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Geopolitics

UK Police Seek Assange's Arrest After Wikileaks Founder Seeks Asylum With Ecuador

Worldcrunch

DAILY TELEGRAPH, BBC (UK), EXPRESO (Ecuador)

LONDON - British police said Wednesday that Julian Assange had violated the terms of his bail, and was subject to re-arrest after the 40 year-old Wikileaks founder spent the night at the embassy of Ecuador, where he is seeking asylum.

Assange, who is set to be extradited from the UK to Sweden to face rape charges, requested asylum late Tuesday under the United Nations Human Rights Declaration. A Metropolitan police spokeswoman told the Daily Telegraph that Assange had violated the terms of his bail by staying at the embassy: "One of the conditions was that he was supposed to be at a named bail address between 10pm and 8am, and it was 10.20pm that we were notified that he had breached that particular condition."

Assange had posted bail of 200,000 pounds, which was contributed by several high-profile supporters including filmmakers Ken Loach and Michael Moore, who now stand to lose their money.

BBC reported that if the situation was resolved quickly by Ecuador "effectively putting him on the doorstep of the embassy" for police to arrest, he may not be prosecuted for the breach and the extradition to Sweden would take its course.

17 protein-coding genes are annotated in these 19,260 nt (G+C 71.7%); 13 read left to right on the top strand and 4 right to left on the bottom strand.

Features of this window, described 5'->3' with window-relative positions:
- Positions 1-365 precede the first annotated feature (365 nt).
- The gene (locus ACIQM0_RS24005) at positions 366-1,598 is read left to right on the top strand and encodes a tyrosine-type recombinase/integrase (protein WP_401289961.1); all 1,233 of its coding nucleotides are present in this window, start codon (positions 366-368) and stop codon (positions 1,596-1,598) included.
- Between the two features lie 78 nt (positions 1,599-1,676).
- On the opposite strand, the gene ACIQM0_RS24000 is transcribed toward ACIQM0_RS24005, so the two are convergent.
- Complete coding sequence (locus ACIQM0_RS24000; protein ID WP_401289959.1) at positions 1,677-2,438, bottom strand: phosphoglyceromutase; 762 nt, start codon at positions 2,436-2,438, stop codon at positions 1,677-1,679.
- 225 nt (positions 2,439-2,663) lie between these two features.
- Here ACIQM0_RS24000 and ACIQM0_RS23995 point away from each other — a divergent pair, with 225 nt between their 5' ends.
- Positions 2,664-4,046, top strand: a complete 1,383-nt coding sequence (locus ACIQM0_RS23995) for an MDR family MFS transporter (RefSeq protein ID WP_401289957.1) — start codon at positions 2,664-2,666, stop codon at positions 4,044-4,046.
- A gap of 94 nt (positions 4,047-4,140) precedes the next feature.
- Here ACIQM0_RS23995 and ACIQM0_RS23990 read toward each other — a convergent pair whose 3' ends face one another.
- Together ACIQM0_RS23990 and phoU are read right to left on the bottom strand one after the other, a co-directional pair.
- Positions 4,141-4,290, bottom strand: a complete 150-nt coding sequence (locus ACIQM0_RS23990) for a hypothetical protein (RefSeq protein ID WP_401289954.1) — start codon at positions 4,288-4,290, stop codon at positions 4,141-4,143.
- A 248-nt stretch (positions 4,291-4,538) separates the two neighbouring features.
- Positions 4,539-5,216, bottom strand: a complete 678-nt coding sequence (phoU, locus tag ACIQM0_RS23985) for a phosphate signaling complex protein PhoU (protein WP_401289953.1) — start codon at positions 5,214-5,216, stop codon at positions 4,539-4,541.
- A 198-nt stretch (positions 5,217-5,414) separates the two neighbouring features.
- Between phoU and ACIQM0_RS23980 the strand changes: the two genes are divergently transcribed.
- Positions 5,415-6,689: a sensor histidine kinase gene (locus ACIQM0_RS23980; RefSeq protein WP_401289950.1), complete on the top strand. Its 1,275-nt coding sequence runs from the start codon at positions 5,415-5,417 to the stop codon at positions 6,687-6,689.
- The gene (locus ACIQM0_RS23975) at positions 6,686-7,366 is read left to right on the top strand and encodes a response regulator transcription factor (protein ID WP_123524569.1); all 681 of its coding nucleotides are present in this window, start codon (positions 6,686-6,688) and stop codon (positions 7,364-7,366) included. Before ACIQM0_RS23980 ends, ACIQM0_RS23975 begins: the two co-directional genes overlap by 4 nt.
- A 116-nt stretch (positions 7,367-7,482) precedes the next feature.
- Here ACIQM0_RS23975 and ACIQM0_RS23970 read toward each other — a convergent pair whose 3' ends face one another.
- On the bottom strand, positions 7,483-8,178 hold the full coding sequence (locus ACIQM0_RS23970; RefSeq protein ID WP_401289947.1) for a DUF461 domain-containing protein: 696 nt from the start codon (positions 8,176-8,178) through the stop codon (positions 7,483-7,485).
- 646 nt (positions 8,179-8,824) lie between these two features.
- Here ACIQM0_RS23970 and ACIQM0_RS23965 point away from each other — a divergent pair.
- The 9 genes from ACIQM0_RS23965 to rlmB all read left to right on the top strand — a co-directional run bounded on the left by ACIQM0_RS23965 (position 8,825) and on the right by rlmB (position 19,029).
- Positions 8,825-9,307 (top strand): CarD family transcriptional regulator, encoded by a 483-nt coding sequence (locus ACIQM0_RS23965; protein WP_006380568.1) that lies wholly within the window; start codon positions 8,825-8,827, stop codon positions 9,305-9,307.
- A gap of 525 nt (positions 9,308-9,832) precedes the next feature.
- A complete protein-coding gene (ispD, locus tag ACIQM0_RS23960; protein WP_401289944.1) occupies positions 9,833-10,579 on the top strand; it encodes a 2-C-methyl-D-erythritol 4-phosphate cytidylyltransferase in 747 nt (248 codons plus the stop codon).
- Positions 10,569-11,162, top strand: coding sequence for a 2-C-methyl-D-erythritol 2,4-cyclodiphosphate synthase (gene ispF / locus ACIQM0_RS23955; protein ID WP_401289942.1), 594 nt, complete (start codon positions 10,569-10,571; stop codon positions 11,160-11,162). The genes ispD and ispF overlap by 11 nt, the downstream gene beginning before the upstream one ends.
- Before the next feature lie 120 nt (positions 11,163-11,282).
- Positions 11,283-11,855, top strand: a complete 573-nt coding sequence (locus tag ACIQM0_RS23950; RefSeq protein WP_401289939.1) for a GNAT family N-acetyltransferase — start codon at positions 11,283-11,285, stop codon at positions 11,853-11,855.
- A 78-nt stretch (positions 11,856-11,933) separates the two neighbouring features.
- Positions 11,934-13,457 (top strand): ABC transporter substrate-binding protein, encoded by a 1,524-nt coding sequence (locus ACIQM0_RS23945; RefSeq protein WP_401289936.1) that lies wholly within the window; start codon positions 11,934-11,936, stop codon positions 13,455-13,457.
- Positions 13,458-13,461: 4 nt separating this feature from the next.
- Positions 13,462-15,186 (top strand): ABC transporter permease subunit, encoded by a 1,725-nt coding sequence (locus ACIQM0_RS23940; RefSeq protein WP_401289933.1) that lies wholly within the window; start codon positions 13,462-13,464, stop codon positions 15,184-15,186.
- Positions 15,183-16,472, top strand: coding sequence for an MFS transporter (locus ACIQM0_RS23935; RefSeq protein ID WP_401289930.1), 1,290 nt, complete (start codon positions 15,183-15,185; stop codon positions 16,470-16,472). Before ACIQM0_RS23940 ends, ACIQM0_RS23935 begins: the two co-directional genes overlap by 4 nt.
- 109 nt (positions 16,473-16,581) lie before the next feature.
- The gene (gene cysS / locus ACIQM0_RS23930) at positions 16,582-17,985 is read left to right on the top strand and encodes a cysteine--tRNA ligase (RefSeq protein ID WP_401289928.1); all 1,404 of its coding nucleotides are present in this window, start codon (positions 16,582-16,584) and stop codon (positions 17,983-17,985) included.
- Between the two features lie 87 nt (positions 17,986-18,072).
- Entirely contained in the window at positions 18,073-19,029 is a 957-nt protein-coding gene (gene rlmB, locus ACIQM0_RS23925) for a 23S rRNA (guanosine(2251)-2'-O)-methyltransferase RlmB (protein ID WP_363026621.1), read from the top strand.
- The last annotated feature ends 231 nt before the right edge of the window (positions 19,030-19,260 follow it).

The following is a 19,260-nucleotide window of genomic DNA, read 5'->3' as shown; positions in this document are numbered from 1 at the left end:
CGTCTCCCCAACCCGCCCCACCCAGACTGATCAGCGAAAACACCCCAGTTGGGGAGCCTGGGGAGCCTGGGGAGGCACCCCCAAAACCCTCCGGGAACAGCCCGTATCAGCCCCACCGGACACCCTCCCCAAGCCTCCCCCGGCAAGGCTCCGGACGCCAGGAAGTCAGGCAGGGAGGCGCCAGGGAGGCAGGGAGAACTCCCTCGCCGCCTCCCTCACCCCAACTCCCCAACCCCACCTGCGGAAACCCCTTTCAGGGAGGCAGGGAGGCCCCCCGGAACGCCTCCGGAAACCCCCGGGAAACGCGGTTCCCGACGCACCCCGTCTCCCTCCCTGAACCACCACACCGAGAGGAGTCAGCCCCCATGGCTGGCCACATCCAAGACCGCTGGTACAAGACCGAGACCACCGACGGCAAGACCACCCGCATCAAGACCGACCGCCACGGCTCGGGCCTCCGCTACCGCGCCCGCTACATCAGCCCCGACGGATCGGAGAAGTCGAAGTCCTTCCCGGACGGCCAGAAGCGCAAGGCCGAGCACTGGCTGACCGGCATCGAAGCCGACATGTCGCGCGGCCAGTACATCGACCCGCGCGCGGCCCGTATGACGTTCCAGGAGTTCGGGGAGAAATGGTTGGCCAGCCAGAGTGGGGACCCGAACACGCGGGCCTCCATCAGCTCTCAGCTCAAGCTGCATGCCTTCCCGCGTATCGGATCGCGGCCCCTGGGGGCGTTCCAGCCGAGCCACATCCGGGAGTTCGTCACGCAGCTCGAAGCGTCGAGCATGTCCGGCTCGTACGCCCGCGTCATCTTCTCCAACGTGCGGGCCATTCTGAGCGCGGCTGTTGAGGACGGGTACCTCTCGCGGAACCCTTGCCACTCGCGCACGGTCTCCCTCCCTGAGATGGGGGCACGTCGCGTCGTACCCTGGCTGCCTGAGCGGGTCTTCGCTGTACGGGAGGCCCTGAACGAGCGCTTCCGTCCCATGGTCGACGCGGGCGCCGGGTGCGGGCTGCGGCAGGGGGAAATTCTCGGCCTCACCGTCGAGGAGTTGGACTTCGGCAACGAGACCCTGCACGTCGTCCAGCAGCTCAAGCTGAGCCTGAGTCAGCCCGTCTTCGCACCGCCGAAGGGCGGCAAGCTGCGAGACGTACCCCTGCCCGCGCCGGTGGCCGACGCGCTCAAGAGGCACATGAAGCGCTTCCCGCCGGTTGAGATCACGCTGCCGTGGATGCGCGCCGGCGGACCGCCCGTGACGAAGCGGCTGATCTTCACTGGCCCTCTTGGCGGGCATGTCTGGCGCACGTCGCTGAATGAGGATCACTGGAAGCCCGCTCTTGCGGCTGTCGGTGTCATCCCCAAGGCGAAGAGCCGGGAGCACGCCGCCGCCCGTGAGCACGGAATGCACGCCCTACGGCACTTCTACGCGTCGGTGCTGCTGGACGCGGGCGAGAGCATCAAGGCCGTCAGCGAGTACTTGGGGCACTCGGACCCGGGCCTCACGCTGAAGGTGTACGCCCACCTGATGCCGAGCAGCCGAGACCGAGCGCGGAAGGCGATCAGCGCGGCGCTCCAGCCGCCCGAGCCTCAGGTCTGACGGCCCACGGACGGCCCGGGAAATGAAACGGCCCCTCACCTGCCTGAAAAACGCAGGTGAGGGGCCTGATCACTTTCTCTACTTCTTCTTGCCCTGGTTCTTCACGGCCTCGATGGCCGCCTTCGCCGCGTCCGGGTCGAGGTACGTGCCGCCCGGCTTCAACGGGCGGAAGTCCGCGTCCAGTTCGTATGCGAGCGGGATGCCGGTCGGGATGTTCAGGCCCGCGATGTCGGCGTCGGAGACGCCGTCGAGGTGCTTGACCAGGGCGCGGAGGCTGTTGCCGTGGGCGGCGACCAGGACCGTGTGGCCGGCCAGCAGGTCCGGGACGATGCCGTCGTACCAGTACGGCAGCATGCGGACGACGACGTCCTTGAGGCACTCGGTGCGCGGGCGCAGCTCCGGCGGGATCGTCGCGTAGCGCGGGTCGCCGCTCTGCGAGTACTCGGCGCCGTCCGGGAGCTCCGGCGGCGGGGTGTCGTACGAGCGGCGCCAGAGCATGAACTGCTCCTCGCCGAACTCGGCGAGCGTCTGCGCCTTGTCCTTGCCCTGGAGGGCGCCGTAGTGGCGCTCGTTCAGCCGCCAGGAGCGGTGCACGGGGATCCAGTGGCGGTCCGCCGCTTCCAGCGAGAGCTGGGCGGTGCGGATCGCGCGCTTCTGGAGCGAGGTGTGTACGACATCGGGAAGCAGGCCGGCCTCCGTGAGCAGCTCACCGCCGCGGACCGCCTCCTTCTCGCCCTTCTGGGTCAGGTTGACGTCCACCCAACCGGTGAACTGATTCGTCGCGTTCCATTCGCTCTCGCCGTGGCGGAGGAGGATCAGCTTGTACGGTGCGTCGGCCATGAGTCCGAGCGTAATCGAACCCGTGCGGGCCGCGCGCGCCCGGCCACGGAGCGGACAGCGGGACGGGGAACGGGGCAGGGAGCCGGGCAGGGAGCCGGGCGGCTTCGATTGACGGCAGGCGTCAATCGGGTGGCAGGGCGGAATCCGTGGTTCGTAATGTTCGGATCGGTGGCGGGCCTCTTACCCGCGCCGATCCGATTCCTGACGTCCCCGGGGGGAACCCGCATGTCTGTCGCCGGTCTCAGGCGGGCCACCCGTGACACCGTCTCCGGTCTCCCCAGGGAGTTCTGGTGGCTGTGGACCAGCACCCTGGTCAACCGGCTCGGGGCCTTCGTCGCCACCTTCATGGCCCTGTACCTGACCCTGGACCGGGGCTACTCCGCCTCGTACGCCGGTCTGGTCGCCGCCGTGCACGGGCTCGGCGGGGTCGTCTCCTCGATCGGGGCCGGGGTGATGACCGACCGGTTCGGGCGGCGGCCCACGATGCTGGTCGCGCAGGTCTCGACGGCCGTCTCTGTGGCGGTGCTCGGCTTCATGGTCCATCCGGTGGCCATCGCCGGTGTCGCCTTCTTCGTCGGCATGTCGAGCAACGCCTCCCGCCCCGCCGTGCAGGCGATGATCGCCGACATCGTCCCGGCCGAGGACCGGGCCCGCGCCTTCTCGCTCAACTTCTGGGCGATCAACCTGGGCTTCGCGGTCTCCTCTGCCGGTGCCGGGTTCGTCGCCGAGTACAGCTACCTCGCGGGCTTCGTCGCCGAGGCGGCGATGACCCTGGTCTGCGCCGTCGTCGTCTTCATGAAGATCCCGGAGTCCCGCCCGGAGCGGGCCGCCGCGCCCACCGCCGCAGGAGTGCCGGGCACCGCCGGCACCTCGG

Assange released a statement Tuesday night: "I can confirm that today I arrived at the Ecuadorian Embassy and sought diplomatic sanctuary and political asylum...I am grateful to the Ecuadorian ambassador and the government of Ecuador for considering my application."

Ecuadorian daily Expreso reported a statement by an embassy official saying Assange's presence should not be interpreted as interference of the Ecuador government in either British or Swedish judicial proceedings.

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Geopolitics

It's A Golden Era For Russia-Turkey Relations — Just Look At The Numbers

On the diplomatic and political level, no world leader speaks more regularly with Vladimir Putin than his Turkish counterpart Recep Tayyip Erdoğan. But the growing closeness of Russia and Turkey can also be measured in the economic data. And the 2022 numbers are stunning.

Photo of Erdogan and Putin walking out of a door

Erdogan and Putin last summer in Sochi, Russia

Vyacheslav Prokofyev/TASS via ZUMA
Aytug Özçolak

-Analysis-

ISTANBUL — As Russia has become increasingly isolated since the invasion of Ukraine, the virtual pariah state has drawn notably closer to one of its remaining partners: Turkey.

Ankara has committed billions of dollars to buy the Russian S-400 surface-to-air missile system, and contracted to Russia to build Turkey's first nuclear power plant. The countries’ foreign policies are also becoming increasingly aligned.

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But the depth of this relationship goes much further. Turkish president Recep Tayyip Erdoğan speaks to Russian President Vladimir Putin more than any other leader: 16 times in 2022, and 11 times in 2021. Erdoğan has visited Russia 14 times since 2016, compared to his 10 visits to the U.S. in the same time period (half of which were in 2016 and 2017).

But no less important is the way the two countries are increasingly tied together by commerce.

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